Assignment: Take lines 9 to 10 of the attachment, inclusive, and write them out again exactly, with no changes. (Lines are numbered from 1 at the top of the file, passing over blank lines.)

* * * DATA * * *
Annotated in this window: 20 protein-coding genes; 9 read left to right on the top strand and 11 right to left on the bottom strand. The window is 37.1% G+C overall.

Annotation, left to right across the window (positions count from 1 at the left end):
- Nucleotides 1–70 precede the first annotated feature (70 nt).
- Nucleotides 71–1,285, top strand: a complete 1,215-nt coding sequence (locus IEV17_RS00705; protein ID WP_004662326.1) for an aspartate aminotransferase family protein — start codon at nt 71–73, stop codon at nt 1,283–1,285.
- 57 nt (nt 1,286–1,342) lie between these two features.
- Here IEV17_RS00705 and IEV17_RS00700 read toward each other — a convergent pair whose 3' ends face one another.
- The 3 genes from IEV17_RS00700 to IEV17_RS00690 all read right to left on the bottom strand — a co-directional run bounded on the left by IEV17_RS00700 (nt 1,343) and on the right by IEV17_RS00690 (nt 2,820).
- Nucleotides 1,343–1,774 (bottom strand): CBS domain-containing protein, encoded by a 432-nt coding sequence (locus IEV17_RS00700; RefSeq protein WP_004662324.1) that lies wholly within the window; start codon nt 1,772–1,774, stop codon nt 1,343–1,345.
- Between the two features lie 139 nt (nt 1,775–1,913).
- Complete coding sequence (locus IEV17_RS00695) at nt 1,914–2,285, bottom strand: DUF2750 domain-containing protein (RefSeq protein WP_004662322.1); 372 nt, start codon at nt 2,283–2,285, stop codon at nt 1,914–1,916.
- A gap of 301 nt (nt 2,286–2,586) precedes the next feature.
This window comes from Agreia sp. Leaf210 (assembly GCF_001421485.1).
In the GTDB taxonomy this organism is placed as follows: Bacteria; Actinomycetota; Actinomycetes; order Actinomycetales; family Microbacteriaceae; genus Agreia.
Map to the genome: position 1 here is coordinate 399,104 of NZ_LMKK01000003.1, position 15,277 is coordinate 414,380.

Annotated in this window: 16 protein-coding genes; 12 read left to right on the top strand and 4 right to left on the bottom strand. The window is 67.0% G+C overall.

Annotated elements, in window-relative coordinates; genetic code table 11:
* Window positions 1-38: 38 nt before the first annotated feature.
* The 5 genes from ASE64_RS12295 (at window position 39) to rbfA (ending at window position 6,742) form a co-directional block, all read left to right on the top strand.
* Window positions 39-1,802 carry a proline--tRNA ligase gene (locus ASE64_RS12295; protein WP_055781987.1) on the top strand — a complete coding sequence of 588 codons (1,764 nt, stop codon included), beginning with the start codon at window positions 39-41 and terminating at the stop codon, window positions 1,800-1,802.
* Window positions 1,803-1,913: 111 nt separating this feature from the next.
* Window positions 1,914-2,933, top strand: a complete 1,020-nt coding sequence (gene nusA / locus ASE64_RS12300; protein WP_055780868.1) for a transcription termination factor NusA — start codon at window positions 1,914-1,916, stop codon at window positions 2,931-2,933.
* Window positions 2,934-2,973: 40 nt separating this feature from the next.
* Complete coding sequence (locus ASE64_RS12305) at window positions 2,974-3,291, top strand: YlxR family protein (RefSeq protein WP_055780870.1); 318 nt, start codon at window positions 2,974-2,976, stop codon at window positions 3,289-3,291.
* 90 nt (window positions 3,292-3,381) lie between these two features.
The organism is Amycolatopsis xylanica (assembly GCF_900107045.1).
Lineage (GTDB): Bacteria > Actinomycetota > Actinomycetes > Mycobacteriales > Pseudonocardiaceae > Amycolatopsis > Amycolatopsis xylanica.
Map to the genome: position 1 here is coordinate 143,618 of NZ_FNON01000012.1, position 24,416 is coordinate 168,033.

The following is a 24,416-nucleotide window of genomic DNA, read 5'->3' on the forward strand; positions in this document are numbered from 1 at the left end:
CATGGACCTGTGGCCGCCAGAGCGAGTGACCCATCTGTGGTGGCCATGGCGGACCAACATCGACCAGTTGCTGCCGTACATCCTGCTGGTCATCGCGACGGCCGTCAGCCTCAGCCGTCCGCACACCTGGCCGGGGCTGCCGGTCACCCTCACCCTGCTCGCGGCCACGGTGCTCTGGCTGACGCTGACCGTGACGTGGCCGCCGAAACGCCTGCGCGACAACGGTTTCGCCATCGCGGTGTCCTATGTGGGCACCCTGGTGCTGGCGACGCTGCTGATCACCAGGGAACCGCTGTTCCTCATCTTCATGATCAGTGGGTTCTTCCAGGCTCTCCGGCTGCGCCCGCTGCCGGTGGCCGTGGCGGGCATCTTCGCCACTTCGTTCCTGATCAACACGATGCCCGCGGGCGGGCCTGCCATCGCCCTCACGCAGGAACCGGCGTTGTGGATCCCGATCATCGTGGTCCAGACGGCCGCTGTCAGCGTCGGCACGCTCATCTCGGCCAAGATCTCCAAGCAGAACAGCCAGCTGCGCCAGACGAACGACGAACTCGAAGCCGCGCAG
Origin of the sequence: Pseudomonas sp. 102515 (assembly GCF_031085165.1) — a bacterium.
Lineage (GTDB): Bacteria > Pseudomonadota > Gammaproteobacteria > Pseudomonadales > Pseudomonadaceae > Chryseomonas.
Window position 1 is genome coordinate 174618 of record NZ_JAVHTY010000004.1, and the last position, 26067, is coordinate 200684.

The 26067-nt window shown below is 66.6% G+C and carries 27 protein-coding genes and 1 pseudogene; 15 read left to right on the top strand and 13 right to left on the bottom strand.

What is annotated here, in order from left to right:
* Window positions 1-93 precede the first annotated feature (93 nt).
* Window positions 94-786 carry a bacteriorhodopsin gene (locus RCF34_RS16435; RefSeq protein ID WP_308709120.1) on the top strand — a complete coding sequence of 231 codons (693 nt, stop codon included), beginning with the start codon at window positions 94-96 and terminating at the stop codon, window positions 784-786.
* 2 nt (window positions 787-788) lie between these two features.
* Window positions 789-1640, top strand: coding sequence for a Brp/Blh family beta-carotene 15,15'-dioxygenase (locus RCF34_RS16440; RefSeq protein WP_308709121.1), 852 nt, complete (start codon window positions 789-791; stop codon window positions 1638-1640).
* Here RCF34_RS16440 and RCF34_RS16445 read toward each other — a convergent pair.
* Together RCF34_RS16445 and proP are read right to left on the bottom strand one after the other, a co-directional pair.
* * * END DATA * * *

- Between the two features lie 139 nt (nt 1,775–1,913).
- Complete coding sequence (locus IEV17_RS00695) at nt 1,914–2,285, bottom strand: DUF2750 domain-containing protein (RefSeq protein WP_004662322.1); 372 nt, start codon at nt 2,283–2,285, stop codon at nt 1,914–1,916.